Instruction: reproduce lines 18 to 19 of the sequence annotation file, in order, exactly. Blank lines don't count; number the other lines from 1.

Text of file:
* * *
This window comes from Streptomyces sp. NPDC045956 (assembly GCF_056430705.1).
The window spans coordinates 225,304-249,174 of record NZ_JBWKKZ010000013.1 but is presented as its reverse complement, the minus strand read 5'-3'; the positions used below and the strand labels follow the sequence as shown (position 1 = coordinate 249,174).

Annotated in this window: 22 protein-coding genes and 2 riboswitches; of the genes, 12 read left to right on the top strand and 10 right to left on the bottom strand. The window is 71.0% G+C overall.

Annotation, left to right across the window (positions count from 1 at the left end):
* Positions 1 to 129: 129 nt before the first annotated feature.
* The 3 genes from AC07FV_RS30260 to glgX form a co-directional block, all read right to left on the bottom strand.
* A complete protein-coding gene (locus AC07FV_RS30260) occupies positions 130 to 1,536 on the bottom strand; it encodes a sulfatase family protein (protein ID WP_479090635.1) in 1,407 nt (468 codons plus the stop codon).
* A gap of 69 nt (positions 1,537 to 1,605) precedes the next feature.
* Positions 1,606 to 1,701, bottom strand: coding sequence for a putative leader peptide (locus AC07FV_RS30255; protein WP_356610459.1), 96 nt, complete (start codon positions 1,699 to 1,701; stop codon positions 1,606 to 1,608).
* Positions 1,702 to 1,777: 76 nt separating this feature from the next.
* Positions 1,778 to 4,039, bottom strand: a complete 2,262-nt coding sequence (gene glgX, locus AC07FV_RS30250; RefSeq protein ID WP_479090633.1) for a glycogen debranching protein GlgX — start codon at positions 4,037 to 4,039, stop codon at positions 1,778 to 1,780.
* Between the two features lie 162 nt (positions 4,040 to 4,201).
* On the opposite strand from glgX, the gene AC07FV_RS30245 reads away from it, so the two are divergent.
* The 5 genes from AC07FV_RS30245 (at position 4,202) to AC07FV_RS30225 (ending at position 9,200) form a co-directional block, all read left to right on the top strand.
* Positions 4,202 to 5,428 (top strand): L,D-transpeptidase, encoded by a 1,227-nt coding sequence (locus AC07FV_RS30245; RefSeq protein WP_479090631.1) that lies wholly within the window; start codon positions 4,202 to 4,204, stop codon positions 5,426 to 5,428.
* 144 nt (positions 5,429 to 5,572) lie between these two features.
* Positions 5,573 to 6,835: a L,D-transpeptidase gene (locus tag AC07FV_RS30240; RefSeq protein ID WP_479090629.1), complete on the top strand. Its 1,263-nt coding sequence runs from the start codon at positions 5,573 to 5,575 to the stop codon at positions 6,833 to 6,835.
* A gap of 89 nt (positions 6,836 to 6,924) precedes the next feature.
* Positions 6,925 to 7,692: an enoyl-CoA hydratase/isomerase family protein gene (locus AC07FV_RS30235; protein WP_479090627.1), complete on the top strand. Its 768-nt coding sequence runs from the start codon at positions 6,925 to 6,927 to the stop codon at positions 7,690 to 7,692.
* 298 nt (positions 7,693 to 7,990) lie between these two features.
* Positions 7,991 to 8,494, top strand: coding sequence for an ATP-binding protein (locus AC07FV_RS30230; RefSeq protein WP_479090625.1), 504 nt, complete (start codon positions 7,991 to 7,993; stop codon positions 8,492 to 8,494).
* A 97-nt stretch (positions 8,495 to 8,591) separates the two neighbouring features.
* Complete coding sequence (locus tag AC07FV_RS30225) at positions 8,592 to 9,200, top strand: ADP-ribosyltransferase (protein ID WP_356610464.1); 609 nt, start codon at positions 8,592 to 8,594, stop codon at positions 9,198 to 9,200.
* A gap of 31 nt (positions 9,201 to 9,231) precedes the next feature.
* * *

* A gap of 89 nt (positions 6,836 to 6,924) precedes the next feature.
* Positions 6,925 to 7,692: an enoyl-CoA hydratase/isomerase family protein gene (locus AC07FV_RS30235; protein WP_479090627.1), complete on the top strand. Its 768-nt coding sequence runs from the start codon at positions 6,925 to 6,927 to the stop codon at positions 7,690 to 7,692.